As part of a multi-year interagency agreement between the National Institute of Standards and Technology (NIST) and the Centers for Disease Control and Prevention (CDC), new standard reference materials (SRM) were developed in collaboration with CDC for measurements of toxic elements and anions in frozen human urine. To ensure the stability of the analytes, 28 elements and anions were prepared in two SRMs: SRM 2668 Toxic Elements in Frozen Human Urine contains 23 elements and anions (Sb, As, Ba, Be, Cd, Cr, Cs, Cl, Co, Cu, F-, K, Pb, Na, Mn, Mo, Ni, Pt, Tl, Sn, W, U, and V), and SRM 3668 Mercury, Perchlorate, and Iodide in Frozen Human Urine contains 5 elements and anions (Hg, I-, ClO4-, NO3-, and SCN-). The SRMs are intended for method validation and quality assurance in clinical measurements that assess human exposure to toxic elements and anions. Specifically, the SRMs are designed for use in the National Health and Nutrition Examination Survey (NHANES) that is conducted by CDC.
Toxic elements in the environment are a threat to public health and safety. Federal and state regulations have been issued to limit and abate the presence of toxic elements in the environment. The levels of toxic elements in the U.S. population are carefully monitored. NHANES is one of the federal programs that uses urine as a proxy to assess the exposure of the US population to toxic elements. Because sample collection is non-invasive and the test results reflect recent exposure (within two days), urine is the preferred matrix for clinical diagnostics and biomonitoring of human exposures to toxic environmental chemicals. Typically, urine samples are frozen after collection while awaiting analysis. In the past, NIST produced freeze dried SRMs for quality assurance of urine measurements, but no matter how closely freeze-dried materials resemble frozen clinical test materials, the differences between them are significant when used for quality assurance. The frozen urine matrices of the new SRMs provide better commutability with the specimens of the intended clinical measurements.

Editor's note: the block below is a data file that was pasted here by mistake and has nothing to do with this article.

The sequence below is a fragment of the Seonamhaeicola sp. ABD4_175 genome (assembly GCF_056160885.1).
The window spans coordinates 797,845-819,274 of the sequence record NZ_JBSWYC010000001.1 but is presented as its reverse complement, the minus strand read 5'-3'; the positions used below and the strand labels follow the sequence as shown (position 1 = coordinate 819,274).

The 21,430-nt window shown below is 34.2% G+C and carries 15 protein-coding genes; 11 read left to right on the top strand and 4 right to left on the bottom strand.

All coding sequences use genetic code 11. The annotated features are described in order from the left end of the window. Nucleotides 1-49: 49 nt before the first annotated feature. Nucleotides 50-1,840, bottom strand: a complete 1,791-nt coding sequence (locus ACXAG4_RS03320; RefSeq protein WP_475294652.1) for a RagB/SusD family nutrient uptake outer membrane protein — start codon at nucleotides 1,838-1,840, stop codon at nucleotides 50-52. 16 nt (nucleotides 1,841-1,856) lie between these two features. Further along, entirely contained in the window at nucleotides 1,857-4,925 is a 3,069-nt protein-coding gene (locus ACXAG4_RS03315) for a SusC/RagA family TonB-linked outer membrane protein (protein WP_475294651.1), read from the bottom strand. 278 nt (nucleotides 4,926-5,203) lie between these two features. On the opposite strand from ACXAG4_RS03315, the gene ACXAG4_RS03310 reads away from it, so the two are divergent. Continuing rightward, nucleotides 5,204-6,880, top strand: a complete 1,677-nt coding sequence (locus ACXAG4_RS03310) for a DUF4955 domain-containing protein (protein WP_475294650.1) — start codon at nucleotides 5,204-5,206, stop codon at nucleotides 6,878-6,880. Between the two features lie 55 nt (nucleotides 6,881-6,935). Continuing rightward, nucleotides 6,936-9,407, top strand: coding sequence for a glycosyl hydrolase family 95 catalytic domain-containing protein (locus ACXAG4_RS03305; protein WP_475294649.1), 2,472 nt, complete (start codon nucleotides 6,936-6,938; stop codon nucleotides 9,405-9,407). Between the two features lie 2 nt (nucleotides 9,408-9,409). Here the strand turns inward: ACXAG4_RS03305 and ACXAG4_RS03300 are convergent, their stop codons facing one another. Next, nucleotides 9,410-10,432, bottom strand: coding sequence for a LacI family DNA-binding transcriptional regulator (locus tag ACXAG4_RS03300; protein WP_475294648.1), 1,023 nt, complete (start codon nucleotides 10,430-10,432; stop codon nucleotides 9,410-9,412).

The new frozen urine SRMs are superior to the freeze-dried predecessors SRMs 2670a, 2671a and 2672a with respect to commutability. Moreover, the new SRMs are designed to meet the needs for measurements of emerging environmental contaminants such as perchlorate. Perchlorate can modify thyroid function by competitively inhibiting iodide uptake. The Environmental Protection Agency plans to regulate perchlorate in the environment under the Safe Drinking Water Act. SRM 3668 is the first certified reference material (CRM) to have perchlorate certified in support of regulatory guidelines to come. In addition to NIST, the certification measurements of the two SRMs were made at CDC, Mayo Clinic, and the New York State Department of Health, where clinical techniques were used to ensure relevance of SRMs for the intended applications. The development of SRMs 2668 and 3668 reflects NIST's commitment to continually improve chemical metrology to improve the health of the nation.